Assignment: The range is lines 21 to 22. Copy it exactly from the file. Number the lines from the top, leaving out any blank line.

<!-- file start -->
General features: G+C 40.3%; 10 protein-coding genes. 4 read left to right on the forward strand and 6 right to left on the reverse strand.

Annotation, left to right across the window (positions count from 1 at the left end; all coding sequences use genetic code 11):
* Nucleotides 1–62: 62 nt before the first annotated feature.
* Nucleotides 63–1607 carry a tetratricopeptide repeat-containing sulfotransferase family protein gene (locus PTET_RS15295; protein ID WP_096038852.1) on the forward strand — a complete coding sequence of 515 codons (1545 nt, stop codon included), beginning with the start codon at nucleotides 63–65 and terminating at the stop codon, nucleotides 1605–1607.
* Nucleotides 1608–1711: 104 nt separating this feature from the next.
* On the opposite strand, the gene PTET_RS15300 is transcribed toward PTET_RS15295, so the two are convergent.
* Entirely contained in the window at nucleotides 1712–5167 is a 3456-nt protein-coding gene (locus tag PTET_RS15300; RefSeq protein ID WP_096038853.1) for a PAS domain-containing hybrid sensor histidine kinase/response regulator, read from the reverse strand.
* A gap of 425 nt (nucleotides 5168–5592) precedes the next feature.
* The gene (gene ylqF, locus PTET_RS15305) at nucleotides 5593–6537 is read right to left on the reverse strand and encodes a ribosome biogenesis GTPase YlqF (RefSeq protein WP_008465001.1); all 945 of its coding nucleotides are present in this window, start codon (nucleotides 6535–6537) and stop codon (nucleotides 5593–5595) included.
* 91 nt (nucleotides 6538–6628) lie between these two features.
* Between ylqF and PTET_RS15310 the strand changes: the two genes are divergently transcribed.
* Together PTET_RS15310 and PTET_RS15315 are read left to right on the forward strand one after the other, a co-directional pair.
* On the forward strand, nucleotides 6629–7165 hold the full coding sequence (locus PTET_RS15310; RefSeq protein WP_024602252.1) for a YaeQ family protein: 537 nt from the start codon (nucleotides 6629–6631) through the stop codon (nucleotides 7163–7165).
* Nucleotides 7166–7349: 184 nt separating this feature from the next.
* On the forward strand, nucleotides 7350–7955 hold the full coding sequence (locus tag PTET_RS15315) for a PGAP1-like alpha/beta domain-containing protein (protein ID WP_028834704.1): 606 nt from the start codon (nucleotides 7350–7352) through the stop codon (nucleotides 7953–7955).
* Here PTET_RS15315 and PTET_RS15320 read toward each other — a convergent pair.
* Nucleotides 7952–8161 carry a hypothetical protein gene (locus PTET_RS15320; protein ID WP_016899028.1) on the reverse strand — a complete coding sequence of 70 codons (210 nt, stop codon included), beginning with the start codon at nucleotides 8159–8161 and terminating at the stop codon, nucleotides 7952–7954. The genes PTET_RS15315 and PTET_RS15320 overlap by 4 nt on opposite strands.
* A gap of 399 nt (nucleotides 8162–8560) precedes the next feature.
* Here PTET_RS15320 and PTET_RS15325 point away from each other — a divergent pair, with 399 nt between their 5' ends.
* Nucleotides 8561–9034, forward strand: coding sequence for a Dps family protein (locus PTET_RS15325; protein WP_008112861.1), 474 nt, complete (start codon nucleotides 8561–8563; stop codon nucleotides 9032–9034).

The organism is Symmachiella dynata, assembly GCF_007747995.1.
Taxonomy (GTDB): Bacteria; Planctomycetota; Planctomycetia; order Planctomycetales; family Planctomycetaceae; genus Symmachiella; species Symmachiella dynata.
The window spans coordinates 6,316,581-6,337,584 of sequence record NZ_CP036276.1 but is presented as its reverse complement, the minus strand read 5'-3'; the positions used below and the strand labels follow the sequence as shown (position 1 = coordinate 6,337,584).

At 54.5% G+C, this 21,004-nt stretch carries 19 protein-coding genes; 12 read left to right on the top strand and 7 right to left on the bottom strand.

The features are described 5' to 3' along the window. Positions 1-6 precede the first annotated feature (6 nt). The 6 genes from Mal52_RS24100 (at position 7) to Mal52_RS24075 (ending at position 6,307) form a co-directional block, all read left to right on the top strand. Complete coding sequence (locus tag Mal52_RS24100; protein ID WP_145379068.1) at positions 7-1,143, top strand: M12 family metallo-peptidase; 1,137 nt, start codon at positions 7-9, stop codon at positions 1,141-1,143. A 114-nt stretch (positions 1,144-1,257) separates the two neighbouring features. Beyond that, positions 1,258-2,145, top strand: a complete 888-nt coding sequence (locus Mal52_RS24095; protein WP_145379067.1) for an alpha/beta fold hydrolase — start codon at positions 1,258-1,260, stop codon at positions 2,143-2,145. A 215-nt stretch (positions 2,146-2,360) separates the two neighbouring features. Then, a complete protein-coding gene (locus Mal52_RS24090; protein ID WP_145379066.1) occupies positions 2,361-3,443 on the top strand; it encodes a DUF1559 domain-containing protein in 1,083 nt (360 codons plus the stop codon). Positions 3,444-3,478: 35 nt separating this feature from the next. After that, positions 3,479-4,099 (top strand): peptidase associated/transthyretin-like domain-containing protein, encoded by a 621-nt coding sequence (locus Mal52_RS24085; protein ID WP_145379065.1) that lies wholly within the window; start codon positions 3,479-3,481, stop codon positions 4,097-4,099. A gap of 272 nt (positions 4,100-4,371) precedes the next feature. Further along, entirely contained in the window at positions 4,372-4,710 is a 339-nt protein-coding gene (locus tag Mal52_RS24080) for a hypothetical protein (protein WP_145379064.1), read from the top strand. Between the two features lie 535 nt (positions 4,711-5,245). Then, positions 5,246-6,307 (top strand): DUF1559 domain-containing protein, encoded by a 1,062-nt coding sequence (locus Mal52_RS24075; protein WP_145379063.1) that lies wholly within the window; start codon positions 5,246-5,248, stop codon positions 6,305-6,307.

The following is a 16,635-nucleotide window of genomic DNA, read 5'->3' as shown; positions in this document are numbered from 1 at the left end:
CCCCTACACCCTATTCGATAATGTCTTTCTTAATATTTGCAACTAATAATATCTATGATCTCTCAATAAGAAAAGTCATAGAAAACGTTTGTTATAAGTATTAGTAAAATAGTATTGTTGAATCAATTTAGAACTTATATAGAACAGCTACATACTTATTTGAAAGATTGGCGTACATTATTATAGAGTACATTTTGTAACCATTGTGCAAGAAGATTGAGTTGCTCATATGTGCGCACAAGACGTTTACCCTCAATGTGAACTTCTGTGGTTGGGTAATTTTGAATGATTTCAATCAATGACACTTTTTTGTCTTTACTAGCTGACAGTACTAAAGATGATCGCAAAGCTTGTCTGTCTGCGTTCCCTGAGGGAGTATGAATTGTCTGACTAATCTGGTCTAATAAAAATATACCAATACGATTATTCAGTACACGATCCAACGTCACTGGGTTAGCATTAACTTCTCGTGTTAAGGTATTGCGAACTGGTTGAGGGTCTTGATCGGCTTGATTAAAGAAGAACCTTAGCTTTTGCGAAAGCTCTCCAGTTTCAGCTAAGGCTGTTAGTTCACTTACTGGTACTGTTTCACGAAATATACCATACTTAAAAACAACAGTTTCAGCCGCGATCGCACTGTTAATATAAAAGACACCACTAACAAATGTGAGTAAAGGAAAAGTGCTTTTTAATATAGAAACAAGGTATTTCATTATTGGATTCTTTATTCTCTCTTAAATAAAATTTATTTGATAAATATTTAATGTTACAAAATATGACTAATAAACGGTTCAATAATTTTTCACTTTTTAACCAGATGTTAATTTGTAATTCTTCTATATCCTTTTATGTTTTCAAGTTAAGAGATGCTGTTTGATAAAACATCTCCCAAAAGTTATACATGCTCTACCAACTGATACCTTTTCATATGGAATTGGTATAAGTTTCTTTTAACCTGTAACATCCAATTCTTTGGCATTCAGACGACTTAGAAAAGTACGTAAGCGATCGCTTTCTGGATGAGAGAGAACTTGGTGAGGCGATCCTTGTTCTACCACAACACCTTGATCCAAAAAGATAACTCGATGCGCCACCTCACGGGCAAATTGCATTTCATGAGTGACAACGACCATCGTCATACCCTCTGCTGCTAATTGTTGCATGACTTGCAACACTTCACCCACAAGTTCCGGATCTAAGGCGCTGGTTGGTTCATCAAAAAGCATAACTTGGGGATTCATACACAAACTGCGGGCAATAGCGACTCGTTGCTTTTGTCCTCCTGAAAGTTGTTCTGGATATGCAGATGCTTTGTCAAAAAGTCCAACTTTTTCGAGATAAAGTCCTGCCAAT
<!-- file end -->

The organism is Symmachiella dynata, assembly GCF_007747995.1.
Taxonomy (GTDB): Bacteria; Planctomycetota; Planctomycetia; order Planctomycetales; family Planctomycetaceae; genus Symmachiella; species Symmachiella dynata.